Does marginalia seem marginal as a prompt? It certainly seems small as a starting place (not a bad thing) and sometimes those notes, doodles and editorial comments in the margin of a book are only personal reminders (let's skip over the ones you did in college to study for the exam).
It does get some serious study though - as in the Melville's Marginalia site that I referenced (the notes Melville made in his library of books in an attempt to uncover sources of his own writing) or that Fermat's last theorem was written in a margin. Have you ever actually starting to write a poem in the margin?
Read or listen to Billy Collins' "Marginalia" if you haven't already.
Like Collins, I wondered what we might be able to guess about the marginalia writer from their notes-
A few greasy looking smears
and next to them, written in soft pencil-
by a beautiful girl, I could tell,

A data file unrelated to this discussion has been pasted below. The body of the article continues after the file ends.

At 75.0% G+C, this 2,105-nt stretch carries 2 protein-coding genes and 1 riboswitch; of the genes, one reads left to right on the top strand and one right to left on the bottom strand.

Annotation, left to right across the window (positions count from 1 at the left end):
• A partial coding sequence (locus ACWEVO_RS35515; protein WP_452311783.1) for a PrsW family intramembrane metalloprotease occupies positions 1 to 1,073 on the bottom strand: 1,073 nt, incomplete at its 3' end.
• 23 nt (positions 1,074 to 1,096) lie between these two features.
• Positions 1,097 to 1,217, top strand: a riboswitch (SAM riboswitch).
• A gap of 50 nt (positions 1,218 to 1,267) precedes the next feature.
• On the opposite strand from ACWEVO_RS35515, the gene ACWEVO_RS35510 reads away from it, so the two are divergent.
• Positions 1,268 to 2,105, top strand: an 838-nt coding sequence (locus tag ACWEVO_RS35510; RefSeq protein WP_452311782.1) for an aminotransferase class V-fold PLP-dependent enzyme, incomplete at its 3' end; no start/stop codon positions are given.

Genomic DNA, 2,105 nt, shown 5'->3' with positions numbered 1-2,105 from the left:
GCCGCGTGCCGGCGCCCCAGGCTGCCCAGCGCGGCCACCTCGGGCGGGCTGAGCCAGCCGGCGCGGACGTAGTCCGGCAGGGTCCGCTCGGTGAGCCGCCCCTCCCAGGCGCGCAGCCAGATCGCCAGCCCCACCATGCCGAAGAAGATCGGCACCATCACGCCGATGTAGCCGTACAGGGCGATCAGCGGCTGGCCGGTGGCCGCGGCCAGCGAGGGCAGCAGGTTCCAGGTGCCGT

whom I would never meet-
"Pardon the egg salad stains, but I'm in love."
Let's look at the assumptions: it's a girl; she's beautiful; the pencil was soft; he'll never meet her. And what about the assumptive leaps Collins wants a reader to take in thinking about why her being in love and reading Salinger would pardon the stains. (I also find the line "Pardon the egg salad stains, but I'm in love." to be very Salinger-esque.)Here are some starting places for a poem to submit this month:
- your own actual notes in a book (particularly interesting if they were written a long time ago by another you)
- notes seen or imagined from another's hand (and the book they are found in is important - notes found in a guidebook to Venice vs. notes found in Love: Ten Poems By Pablo Neruda
- your imaginings about the author of such notes
- the practice of writing in the margins itself
- It might be interesting to use the librarian's point of view (marginalia as vandalism).
- Even if you don't feel inspired to write a poem for the site this month, perhaps you can contribute an idea (by commenting below) for another poet to use.